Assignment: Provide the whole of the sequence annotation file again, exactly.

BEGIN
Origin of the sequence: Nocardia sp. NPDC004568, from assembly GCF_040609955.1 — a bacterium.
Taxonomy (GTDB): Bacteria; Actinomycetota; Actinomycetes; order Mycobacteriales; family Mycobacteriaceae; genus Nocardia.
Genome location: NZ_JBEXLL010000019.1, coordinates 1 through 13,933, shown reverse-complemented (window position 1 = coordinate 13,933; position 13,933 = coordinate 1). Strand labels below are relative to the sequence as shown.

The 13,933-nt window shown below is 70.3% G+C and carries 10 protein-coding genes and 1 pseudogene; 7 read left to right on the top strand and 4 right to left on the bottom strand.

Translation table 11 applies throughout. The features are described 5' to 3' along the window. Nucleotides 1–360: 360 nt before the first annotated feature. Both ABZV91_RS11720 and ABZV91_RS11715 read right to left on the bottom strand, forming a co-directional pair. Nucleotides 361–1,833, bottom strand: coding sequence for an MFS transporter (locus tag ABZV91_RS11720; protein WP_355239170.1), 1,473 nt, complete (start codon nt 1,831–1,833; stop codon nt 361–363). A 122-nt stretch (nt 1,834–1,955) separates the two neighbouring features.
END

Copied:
Origin of the sequence: Nocardia sp. NPDC004568, from assembly GCF_040609955.1 — a bacterium.
Taxonomy (GTDB): Bacteria; Actinomycetota; Actinomycetes; order Mycobacteriales; family Mycobacteriaceae; genus Nocardia.
Genome location: NZ_JBEXLL010000019.1, coordinates 1 through 13,933, shown reverse-complemented (window position 1 = coordinate 13,933; position 13,933 = coordinate 1). Strand labels below are relative to the sequence as shown.

The 13,933-nt window shown below is 70.3% G+C and carries 10 protein-coding genes and 1 pseudogene; 7 read left to right on the top strand and 4 right to left on the bottom strand.

Translation table 11 applies throughout. The features are described 5' to 3' along the window. Nucleotides 1–360: 360 nt before the first annotated feature. Both ABZV91_RS11720 and ABZV91_RS11715 read right to left on the bottom strand, forming a co-directional pair. Nucleotides 361–1,833, bottom strand: coding sequence for an MFS transporter (locus tag ABZV91_RS11720; protein WP_355239170.1), 1,473 nt, complete (start codon nt 1,831–1,833; stop codon nt 361–363). A 122-nt stretch (nt 1,834–1,955) separates the two neighbouring features.